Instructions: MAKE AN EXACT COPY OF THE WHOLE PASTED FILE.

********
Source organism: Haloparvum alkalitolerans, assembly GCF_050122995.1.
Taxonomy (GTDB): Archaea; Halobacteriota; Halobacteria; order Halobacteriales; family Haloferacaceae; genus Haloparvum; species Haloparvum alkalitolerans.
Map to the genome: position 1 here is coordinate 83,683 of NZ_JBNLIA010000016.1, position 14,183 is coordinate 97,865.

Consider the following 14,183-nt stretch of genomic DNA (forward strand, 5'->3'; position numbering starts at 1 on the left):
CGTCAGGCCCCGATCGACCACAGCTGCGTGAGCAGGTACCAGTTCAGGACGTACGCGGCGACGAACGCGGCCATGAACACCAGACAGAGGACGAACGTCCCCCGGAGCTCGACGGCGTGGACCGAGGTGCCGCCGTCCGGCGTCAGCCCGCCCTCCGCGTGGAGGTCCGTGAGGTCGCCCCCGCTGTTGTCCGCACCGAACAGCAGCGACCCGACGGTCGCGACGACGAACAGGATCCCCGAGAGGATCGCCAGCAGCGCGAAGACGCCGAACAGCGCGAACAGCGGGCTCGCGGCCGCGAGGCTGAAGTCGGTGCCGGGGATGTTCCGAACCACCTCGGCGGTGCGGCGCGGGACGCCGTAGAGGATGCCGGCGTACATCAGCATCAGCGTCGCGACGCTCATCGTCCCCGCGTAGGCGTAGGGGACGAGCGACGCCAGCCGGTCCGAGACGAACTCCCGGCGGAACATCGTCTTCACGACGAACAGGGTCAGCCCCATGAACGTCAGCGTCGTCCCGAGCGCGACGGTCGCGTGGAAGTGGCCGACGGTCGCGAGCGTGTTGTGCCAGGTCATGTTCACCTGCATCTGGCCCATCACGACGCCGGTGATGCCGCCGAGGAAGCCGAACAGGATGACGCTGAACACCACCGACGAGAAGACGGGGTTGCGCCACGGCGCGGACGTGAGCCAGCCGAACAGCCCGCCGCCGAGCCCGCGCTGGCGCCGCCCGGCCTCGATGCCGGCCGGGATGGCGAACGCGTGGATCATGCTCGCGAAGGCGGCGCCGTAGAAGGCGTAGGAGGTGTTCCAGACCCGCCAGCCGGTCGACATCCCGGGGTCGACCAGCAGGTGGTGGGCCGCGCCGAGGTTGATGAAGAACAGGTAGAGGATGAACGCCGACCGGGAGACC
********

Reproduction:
Source organism: Haloparvum alkalitolerans, assembly GCF_050122995.1.
Taxonomy (GTDB): Archaea; Halobacteriota; Halobacteria; order Halobacteriales; family Haloferacaceae; genus Haloparvum; species Haloparvum alkalitolerans.
Map to the genome: position 1 here is coordinate 83,683 of NZ_JBNLIA010000016.1, position 14,183 is coordinate 97,865.

Consider the following 14,183-nt stretch of genomic DNA (forward strand, 5'->3'; position numbering starts at 1 on the left):
CGTCAGGCCCCGATCGACCACAGCTGCGTGAGCAGGTACCAGTTCAGGACGTACGCGGCGACGAACGCGGCCATGAACACCAGACAGAGGACGAACGTCCCCCGGAGCTCGACGGCGTGGACCGAGGTGCCGCCGTCCGGCGTCAGCCCGCCCTCCGCGTGGAGGTCCGTGAGGTCGCCCCCGCTGTTGTCCGCACCGAACAGCAGCGACCCGACGGTCGCGACGACGAACAGGATCCCCGAGAGGATCGCCAGCAGCGCGAAGACGCCGAACAGCGCGAACAGCGGGCTCGCGGCCGCGAGGCTGAAGTCGGTGCCGGGGATGTTCCGAACCACCTCGGCGGTGCGGCGCGGGACGCCGTAGAGGATGCCGGCGTACATCAGCATCAGCGTCGCGACGCTCATCGTCCCCGCGTAGGCGTAGGGGACGAGCGACGCCAGCCGGTCCGAGACGAACTCCCGGCGGAACATCGTCTTCACGACGAACAGGGTCAGCCCCATGAACGTCAGCGTCGTCCCGAGCGCGACGGTCGCGTGGAAGTGGCCGACGGTCGCGAGCGTGTTGTGCCAGGTCATGTTCACCTGCATCTGGCCCATCACGACGCCGGTGATGCCGCCGAGGAAGCCGAACAGGATGACGCTGAACACCACCGACGAGAAGACGGGGTTGCGCCACGGCGCGGACGTGAGCCAGCCGAACAGCCCGCCGCCGAGCCCGCGCTGGCGCCGCCCGGCCTCGATGCCGGCCGGGATGGCGAACGCGTGGATCATGCTCGCGAAGGCGGCGCCGTAGAAGGCGTAGGAGGTGTTCCAGACCCGCCAGCCGGTCGACATCCCGGGGTCGACCAGCAGGTGGTGGGCCGCGCCGAGGTTGATGAAGAACAGGTAGAGGATGAACGCCGACCGGGAGACC